Theodore J. Boutrous Jr., who also represents the plaintiffs, said the laws far exceed reasonable job protections and create an environment in which ineffective teachers are immune to scrutiny and consequences for poor job performance. Many students — overwhelmingly those who are minority and low-income — are destined to suffer from ineffective and unequal instruction because administrators are unable to remove ineffective teachers from schools, he said.
“It is virtually impossible to get them out of the system,” Boutrous said.
The California Department of Education defended the laws. It contends that districts have the opportunity and discretion to remove ineffective teachers from classrooms and to decide whether to grant tenure.
“There is nothing in the law that prevents districts from making sure unqualified or unsuitable teachers don’t become permanent, just as there is nothing that prevents them from removing teachers from the classroom when necessary,” the department said in a written statement. “In fact, as the evidence will show, it’s quite the opposite.”
L.A. schools Supt. John Deasy, who declined to comment because he is a witness in the case, is a supporter of the effort to repeal the statutes. The lawsuit initially targeted the Los Angeles Unified School district and two other school systems, as well as California officials and state government. But the organization instead decided to focus on the state, dropping L.A. Unified.
In a recorded deposition, Deasy expressed frustration about having little time to decide whether to grant tenure to a teacher and about the laborious, expensive process of dismissing them.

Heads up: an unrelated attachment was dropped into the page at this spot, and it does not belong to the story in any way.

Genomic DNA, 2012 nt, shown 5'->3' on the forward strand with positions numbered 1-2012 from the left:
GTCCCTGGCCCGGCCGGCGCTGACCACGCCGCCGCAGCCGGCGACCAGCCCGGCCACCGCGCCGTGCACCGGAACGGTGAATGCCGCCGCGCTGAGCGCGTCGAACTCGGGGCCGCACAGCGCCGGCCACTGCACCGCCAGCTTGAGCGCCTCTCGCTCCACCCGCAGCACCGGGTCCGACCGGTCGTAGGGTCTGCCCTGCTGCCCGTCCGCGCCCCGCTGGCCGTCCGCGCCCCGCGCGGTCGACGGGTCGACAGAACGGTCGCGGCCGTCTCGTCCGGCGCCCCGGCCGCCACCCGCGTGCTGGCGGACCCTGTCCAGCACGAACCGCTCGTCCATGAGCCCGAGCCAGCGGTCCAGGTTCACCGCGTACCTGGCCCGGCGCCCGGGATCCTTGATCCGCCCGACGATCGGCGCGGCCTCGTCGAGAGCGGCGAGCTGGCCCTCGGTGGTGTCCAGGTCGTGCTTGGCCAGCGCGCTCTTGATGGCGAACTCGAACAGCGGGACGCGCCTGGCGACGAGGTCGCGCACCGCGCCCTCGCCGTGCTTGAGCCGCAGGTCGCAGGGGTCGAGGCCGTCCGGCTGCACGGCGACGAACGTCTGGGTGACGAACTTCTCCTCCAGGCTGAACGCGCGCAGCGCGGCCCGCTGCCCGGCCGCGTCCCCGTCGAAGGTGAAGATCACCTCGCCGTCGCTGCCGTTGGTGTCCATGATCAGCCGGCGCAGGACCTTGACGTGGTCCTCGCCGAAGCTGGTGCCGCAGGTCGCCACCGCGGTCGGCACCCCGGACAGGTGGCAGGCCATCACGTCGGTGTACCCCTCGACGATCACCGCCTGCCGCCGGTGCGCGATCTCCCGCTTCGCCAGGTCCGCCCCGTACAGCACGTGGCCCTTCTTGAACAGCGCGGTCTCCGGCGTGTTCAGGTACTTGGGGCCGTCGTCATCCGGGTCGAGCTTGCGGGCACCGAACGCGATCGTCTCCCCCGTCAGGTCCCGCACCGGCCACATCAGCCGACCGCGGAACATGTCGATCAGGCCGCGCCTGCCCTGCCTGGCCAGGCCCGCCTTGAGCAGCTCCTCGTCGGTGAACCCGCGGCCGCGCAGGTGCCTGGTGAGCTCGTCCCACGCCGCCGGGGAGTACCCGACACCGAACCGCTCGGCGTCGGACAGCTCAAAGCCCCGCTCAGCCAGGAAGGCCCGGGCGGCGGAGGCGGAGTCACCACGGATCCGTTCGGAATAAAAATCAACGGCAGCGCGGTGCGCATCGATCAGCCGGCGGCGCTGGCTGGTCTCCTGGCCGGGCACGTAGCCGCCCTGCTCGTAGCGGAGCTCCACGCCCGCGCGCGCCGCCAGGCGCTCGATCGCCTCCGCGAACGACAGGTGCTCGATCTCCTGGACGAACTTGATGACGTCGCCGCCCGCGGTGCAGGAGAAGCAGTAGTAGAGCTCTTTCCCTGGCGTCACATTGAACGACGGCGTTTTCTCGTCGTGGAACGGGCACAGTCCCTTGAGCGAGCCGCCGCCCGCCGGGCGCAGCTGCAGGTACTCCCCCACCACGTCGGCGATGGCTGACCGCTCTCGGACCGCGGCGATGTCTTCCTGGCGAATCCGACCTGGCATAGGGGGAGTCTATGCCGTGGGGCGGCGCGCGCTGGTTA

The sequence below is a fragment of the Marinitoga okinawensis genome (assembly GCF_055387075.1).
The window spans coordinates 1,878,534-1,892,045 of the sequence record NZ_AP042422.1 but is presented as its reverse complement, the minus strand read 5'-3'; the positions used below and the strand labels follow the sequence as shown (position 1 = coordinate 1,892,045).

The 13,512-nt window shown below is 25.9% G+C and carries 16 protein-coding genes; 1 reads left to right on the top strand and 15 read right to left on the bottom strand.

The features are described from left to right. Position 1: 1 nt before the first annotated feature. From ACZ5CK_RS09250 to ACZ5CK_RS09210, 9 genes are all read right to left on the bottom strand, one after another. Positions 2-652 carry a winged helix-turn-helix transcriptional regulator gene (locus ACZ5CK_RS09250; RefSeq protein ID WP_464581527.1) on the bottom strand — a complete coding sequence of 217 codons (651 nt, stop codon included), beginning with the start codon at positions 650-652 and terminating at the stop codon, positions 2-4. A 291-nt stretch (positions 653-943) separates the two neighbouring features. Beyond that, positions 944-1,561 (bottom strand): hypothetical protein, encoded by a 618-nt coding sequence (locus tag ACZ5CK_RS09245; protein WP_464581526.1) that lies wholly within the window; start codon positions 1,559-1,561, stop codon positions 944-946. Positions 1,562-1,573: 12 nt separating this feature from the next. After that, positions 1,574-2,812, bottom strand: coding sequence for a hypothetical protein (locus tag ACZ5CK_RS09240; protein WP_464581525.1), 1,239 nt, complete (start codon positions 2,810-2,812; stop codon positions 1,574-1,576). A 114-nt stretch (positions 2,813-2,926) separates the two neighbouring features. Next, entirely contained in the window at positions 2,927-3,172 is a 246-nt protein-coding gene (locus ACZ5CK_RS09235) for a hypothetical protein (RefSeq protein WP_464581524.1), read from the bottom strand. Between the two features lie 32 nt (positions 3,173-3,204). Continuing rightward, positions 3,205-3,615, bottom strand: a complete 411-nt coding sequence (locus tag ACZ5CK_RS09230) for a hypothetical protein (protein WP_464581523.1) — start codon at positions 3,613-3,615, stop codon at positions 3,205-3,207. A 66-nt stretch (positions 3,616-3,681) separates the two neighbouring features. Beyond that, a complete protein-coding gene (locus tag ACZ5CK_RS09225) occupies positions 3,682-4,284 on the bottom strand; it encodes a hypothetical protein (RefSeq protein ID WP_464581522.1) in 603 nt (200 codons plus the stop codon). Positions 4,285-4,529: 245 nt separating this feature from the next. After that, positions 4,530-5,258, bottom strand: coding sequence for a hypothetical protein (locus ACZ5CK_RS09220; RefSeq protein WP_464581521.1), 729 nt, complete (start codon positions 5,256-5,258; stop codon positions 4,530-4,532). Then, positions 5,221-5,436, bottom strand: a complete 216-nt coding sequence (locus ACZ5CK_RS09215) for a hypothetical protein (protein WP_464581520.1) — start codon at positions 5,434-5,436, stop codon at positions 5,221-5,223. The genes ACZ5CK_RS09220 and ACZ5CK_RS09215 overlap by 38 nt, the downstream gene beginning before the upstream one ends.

“Once we determine a teacher is ineffective, I have to question how long should students be in front of an ineffective teacher and have their right to an education denied,” he said.
Proponents, however, see the Legislature as beholden to the interests of teachers unions and feel they would not be successful there. Bills in the past have failed. An initiative effort by then-Gov. Arnold Schwarzenegger also was defeated.
If they lose, supporters could seek another avenue in the form of a ballot initiative — hoping that voters side with them.
Students Matter was founded by Silicon Valley entrepreneur David F. Welch, a research scientist who went on to co-found Infinera, a manufacturer of optical telecommunications systems based in Sunnyvale, Calif. The group is partly funded by organizations known for battling teachers unions. The foundation of Los Angeles philanthropist Eli Broad, which has backed numerous education initiatives, also supports it.
The group hired a high-profile legal team to argue its case. It includes Boutrous, a partner at Gibson, Dunn & Crutcher, and Theodore B. Olson, a former U.S. solicitor general in the George W. Bush administration. Olson argued Bush v. Gore, over the contested 2000 presidential election, before the U.S. Supreme Court. Along with Boutrous, Olson also represented activists who sought to overturn California’s ban on gay marriage.
The plaintiffs and their attorneys declined to say how the challenged laws should be replaced, insisting that they seek solely to invalidate them. If they prevail, it would be up to all the stakeholders to develop better laws, Boutrous said.
In his deposition, Deasy said the single most important issue in student learning is the effectiveness of the teacher.
“The future of our students depends on their ability to have the best and brightest instructors,” he said.
Times staff writer Howard Blume contributed to this report.